Abstract: As demand for network capacity incre as es, the traditional practice of over-provisioning of the network becomes impractical. So, there is much ongoing work to define new protocols and mechanisms for high-speed, QoS-controlled networking within Internet Protocol (IP) b as ed environments. This includes work on QoS mechanisms and services, congestion control mechanisms and work on new transport protocols for specific purposes. However, as these new mechanisms have been developing, there h as not been much activity in trying to observe and analyse the behaviour of these systems working together, within a real, integrated networked environment. With the rapidly incre as ing deployment of IPv6, it is also vital to consider carefully the differences in behaviour in the use of these mechanisms compared to IPv4. In this project, we will have two broad are as of work. Firstly we will, through experimentation and analysis, examine how DIFFSERV, ECN and decentralised reservation can be made to operate together in a very high-speed IPv4 and IPv6 environment to support TCP- and UDP-b as ed applications. Secondly, we will propose ways in which such networks can be instrumented in order to provide performance and operational data to network operators as well as users and applications through appropriate APIs and using network monitoring equipment via configurable sampling techniques, which will also be developed in the project. We will examine the performance of the system in a real networked environment operating at very high speeds (several Gb/s). To stretch the network services, we intend to test with selected applications from the e-Science/Grid community which have requirements for very high-speed connectivity and QoS-controlled network access. This proposal is supported by Sun Microsystems, Cisco Systems and UKERNA.

Starts: 01 October 2007 Ends: 30 April 2008 Value (£): 67,624

Scheme: Standard Research

EPSRC Research Topic Cl as sifications:

ICT Networks and Distributed Systems

EPSRC Industrial Sector Cl as sifications:



EPSRC Reference: GR/T18615/01

Title: Whole System Modelling Of Large-Scale Communication Networks For What-If Evaluation

Principal Investigator: Professor JM Pitts

Other Investigators: Professor DK Arrowsmith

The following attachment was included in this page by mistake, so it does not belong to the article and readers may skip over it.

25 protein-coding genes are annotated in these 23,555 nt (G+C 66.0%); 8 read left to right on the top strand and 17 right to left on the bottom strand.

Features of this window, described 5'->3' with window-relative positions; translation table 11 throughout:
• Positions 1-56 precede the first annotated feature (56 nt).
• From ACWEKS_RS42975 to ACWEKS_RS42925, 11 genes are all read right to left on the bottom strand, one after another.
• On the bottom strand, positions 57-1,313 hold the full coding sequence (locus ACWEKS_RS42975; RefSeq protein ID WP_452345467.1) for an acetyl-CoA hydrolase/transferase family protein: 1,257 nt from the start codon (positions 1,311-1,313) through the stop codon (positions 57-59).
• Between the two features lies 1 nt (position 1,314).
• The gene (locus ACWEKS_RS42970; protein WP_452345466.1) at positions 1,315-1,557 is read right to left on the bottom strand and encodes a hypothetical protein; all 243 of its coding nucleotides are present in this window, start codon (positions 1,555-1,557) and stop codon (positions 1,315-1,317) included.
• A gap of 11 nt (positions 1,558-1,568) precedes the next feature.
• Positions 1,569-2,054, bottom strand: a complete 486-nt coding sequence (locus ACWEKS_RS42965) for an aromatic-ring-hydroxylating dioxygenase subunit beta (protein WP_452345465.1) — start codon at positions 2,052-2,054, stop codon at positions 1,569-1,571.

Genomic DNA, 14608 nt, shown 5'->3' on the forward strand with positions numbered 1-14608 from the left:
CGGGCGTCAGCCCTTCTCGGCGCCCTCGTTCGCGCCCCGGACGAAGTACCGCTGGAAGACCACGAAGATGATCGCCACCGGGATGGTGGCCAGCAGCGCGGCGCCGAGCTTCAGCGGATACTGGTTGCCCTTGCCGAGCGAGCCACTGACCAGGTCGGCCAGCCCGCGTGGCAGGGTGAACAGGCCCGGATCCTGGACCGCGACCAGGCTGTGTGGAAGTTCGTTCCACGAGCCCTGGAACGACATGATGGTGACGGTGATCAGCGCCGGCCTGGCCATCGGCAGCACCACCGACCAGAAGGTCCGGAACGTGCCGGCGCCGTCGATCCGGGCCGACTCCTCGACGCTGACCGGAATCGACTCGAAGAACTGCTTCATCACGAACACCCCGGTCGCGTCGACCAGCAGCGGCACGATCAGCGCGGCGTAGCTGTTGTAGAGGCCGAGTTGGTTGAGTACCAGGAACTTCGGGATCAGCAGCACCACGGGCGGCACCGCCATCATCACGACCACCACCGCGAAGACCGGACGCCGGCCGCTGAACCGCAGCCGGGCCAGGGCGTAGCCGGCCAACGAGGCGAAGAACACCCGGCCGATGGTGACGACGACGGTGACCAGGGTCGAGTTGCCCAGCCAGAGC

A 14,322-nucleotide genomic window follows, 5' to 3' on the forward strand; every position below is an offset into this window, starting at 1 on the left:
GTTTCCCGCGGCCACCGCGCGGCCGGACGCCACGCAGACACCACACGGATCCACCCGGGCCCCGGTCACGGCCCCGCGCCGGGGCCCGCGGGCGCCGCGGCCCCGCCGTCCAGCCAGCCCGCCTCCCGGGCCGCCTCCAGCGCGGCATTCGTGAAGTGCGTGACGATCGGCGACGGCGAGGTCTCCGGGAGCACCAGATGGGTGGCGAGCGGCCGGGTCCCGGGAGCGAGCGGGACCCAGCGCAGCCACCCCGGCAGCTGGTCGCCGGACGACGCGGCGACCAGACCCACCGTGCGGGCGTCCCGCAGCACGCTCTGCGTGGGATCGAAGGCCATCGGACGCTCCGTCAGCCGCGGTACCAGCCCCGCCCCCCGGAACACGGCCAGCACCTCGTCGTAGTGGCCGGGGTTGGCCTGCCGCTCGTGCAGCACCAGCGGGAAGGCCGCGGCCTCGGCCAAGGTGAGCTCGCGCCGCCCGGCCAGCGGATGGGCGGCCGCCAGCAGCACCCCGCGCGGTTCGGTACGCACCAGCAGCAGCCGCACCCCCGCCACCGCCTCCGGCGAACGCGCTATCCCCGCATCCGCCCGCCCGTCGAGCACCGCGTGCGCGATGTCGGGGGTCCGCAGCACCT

Dr J Schormans

Dr RJ Mondragon

Dr C Phillips


Department: Electronic Engineering

Organisation: Queen Mary, University of London

Abstract: Common simulation platforms have played a key role in the design and deployment of wide-area Internet protocols. These protocols are vital to the exchange of electronic information - the life-blood of the modem knowledge-b as ed economy. This project aims to develop new methods for supporting the simulation of large-scale communications networks by using national supercomputing services. Many are as of computational science and engineering research are incre as ingly being focused on the simulation of whole systems, rather than just system components. This project aims to create a new user community that will harness these high-end computing facilities (a) for researching the next generation of networking services and applications, and (b) for what-if evaluation of carrier-scale (i.e. whole system) mobile and broadband network infr as tructure. ' The research will be b as ed around open, extensible simulation technologies (ns-from the Internet community; HLA-from the defence sector) to encourage speedy take-up by other networking research teams. The project will also address the significant methodological challenges inherent in large-scale network simulation. Shared network infr as tructures are known to exhibit complex, highly variable and non -linear patterns of behaviour. The methodological challenges relate to the scale and complexity of network scenarios, the me as urement, analysis and visualisation of results, and the reproducibility and validation of research outcomes for large-scale scenarios. The research will be undertaken by the Network and Service Assurance Laboratory, part of the Communications Research Group at Queen Mary, University of London, in conjunction with national supercomputing services at the University of Manchester.

Starts: 01 October 2004 Ends: 30 September 2007 Value (£): 237,237

Scheme: Standard Research

EPSRC Research Topic Cl as sifications:

ICT Networks and Distributed Systems

EPSRC Industrial Sector Cl as sifications: